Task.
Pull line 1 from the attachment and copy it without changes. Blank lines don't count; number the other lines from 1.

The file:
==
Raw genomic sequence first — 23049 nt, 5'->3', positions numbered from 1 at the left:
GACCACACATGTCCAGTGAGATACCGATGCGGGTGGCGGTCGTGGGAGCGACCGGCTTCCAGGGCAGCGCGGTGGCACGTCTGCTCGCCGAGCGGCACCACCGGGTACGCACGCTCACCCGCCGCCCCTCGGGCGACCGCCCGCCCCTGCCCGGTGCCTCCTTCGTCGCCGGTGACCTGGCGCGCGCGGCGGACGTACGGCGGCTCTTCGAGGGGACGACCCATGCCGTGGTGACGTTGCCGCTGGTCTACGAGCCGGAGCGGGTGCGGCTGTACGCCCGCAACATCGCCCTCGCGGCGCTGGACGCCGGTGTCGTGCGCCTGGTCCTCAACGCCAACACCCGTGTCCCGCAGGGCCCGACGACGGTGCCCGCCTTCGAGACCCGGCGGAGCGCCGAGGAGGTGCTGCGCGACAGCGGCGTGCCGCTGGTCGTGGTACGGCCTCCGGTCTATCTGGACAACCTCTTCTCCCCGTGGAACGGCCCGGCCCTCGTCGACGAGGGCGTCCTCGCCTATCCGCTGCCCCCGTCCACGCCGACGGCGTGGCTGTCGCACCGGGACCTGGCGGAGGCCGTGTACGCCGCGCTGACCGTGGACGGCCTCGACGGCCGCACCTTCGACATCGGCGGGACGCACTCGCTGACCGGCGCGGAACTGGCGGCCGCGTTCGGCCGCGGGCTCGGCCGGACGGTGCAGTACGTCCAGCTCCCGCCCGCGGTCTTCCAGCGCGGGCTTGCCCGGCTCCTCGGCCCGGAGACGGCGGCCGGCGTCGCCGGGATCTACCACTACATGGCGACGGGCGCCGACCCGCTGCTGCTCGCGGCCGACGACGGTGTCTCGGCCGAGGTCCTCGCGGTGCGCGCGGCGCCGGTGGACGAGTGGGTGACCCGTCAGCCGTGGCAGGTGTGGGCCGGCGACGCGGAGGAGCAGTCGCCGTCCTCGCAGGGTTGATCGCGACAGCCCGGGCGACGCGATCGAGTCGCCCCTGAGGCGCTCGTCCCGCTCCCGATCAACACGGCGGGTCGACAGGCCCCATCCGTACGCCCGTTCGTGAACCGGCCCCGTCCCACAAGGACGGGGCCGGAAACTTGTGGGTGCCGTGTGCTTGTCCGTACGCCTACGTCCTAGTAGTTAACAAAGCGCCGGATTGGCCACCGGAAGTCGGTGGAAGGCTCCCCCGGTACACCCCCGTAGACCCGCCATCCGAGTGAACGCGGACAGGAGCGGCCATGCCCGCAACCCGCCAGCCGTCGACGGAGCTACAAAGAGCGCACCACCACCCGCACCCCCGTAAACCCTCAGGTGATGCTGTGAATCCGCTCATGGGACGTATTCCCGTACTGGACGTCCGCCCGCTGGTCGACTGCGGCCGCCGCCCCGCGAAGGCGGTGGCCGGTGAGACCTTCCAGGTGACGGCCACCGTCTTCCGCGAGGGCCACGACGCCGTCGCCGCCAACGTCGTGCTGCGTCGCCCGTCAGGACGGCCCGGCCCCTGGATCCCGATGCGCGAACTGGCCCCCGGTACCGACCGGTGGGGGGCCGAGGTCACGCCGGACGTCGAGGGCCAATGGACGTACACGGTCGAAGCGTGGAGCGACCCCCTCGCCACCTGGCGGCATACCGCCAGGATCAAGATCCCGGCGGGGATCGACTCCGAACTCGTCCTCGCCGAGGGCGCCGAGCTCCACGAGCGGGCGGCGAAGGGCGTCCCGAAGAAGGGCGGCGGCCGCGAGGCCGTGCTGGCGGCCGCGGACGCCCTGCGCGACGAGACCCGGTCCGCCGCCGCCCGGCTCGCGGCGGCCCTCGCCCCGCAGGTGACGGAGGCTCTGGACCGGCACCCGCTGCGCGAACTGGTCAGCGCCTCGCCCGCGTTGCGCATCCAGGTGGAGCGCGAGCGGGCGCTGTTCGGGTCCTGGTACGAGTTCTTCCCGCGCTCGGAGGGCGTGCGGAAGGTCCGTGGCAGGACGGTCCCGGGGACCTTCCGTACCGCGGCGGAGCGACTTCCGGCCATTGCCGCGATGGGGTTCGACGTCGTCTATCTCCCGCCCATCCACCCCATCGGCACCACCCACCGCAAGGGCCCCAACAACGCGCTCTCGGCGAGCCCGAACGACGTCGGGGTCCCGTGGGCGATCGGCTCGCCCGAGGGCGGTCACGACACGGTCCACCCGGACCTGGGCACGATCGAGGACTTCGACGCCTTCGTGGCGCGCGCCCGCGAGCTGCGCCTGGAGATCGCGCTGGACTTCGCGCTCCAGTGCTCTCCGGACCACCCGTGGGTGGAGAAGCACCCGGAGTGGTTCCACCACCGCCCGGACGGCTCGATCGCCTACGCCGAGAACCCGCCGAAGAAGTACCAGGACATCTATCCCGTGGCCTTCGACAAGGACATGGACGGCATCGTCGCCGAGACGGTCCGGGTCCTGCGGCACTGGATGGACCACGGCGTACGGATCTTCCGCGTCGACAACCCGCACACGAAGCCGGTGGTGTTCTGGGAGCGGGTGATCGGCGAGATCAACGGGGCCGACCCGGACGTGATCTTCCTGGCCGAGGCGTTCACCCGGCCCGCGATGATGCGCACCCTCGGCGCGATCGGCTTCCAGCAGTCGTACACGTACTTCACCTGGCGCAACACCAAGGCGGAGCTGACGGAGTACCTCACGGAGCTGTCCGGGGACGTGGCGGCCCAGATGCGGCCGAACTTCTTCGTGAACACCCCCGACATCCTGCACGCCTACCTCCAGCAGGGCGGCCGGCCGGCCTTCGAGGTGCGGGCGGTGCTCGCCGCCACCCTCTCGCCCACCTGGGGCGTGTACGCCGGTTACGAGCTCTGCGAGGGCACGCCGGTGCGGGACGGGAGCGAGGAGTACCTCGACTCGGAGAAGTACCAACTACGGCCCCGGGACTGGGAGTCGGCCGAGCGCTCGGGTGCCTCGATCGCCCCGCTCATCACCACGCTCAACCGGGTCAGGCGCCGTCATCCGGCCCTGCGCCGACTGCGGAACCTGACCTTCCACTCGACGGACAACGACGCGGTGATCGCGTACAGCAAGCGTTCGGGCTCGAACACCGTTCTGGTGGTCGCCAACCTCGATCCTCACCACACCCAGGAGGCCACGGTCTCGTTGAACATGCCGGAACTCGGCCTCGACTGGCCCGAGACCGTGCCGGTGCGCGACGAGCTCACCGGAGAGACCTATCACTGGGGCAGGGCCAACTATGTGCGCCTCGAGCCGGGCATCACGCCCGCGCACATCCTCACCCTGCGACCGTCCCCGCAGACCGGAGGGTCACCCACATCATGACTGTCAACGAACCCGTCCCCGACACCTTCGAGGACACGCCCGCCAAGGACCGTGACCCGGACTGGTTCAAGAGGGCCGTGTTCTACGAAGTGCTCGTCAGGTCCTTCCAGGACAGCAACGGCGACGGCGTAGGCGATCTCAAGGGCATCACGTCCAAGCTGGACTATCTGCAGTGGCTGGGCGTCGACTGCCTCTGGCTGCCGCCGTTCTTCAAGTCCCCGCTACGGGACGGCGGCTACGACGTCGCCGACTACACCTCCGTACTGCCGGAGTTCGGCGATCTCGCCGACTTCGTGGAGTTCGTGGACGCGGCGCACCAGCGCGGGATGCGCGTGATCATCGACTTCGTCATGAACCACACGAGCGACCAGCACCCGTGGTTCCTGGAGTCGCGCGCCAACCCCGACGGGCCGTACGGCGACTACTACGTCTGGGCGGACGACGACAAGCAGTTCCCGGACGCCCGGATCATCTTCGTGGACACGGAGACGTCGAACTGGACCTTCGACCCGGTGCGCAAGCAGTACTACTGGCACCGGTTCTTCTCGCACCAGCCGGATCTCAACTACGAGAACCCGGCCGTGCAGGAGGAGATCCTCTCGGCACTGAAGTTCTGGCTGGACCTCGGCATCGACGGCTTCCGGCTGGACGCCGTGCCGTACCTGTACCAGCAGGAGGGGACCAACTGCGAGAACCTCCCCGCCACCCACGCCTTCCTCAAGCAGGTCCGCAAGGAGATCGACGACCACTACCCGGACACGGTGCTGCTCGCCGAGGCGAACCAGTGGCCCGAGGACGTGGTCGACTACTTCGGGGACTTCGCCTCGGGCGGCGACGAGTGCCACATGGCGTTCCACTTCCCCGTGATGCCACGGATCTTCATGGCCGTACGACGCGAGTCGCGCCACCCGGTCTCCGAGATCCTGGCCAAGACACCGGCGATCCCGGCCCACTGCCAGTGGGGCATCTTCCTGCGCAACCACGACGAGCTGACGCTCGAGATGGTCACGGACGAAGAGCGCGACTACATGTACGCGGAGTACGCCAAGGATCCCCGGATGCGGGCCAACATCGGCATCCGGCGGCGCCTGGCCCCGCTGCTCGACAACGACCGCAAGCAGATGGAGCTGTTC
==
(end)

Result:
Raw genomic sequence first — 23049 nt, 5'->3', positions numbered from 1 at the left: